diamond geezer

 Wednesday, May 11, 2011

The door to A&E opens automatically. It's changed beyond all recognition since the last time I was here, which is not surprising because this is a completely different building. The last place was a Victorian warren, whereas this is a shiny white tower.

I follow the signs to reception, where a headscarfed girl waits patiently behind shatterproof glass. She tells me the patient's only just arrived so would I mind waiting, so I wait. The seats are uncomfortably metallic, and bolted to the floor lest anyone try to hurl one across the room. An older lady sits beside me, new to using crutches and not yet adept. She comments on how good the coffee machine smells, but we both agree that no liquid which dribbled out of its nozzle would be drinkable.

In the corner of the room is a podium for a security guard. The architects appear to have built him an alcove where he can hide away and not quite see anything, which is ideal because there is absolutely nothing to see. He smiles weakly and paces up and down occasionally, because this is midweek teatime not weekend midnight. Behind him is a large free-standing poster warning of the 'current influenza outbreak', and asking all visitors to please stay at home rather than putting patients' lives at risk. Visitors ignore it, and each other, and continue to sit in withdrawn silence.

I ask again at reception, and am told that I can now pass through into A&E proper. I'm expecting rows of moaning invalids on trolleys, but instead meet a grey corridor bustling with nursing staff. Numerous cubicles are curtained off to either side, but never curtained off quite well enough to conceal all the goings on within. A hairy leg here, an exposed stomach there, and eye contact with a woman who'd rather I hadn't seen her modesty compromised. Further into the labyrinth I go, rather further than expected, and through the double doors at the end.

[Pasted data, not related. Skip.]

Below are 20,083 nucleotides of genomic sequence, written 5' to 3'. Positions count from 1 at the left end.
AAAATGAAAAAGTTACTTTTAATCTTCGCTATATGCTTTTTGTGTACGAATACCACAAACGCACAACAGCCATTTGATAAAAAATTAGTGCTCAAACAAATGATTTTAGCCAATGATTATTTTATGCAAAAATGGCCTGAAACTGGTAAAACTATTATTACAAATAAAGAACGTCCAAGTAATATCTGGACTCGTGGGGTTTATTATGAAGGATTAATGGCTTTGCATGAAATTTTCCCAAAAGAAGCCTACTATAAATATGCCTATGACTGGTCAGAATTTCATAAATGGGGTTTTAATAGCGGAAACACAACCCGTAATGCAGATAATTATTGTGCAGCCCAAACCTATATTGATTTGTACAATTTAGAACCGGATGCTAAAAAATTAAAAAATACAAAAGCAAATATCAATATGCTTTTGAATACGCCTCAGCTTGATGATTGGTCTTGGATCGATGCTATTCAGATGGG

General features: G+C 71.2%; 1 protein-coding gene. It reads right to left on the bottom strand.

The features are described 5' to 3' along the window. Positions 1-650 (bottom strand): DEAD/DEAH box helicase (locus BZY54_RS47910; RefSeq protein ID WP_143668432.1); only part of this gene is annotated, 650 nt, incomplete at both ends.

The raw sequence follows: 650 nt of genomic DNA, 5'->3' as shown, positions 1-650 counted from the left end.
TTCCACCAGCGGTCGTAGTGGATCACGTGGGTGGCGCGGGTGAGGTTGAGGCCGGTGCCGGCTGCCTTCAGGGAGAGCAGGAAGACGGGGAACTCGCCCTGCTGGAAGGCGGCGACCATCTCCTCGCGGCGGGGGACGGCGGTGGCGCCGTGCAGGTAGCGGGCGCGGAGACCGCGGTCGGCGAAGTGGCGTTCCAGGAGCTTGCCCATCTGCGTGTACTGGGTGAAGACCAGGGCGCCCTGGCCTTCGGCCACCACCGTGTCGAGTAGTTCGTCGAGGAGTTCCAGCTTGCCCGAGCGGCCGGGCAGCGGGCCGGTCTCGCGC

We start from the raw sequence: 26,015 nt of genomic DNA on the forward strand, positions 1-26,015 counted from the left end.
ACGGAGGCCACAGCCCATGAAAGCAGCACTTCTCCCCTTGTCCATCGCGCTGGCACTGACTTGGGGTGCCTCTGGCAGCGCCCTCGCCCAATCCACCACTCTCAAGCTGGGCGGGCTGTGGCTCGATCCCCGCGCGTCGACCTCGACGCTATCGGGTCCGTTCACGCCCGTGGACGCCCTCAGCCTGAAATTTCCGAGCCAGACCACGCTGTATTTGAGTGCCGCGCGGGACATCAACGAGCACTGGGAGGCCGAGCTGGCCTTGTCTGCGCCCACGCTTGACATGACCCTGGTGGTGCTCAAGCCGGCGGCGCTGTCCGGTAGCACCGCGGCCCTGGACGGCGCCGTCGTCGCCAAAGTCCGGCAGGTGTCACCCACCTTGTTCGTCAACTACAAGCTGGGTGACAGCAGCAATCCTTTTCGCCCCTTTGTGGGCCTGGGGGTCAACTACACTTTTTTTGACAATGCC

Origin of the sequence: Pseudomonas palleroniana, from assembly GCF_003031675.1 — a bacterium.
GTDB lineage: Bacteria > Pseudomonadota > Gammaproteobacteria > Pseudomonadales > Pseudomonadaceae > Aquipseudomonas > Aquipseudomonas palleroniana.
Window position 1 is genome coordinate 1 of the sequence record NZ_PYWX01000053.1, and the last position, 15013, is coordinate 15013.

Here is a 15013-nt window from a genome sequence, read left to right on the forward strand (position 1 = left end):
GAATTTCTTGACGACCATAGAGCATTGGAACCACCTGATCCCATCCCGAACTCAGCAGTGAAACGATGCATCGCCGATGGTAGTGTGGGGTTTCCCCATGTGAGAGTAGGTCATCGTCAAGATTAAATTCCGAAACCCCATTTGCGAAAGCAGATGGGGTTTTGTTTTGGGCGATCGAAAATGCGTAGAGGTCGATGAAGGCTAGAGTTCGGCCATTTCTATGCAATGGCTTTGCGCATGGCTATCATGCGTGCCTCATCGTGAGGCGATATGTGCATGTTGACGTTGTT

It's my second visit to Resus, but this time it's not me on the table. Millions of pounds of expensive equipment is stacked all around, complete with wires and pipes and cables, but thankfully is nothing being used for its life-preserving function. In the absence of Friday night debris or any sudden cardiac arrest, the resuscitation area is currently a mere extension of the cubicle campsite along the corridor. The tales these tables could tell would fill an entire series of Casualty, but none of the present clientèle would make it past the cutting room floor.

My must-visit patient is waiting patiently at the end, an extra tube in his arm compared to last time I saw him. He's been given the children's booth, the one with smiley Disney characters stuck to the wall and a variety of Fisher Price toys to play with. Yes, everything's fine, or it would be if only they'd hurry up and let him out. A steady drip of medical personnel stop by, one with a ham salad sandwich, another with a clipboard to jot down readings from the monitor. One reading suggests that the patient is dead, but closer inspection confirms that a lead is merely unplugged.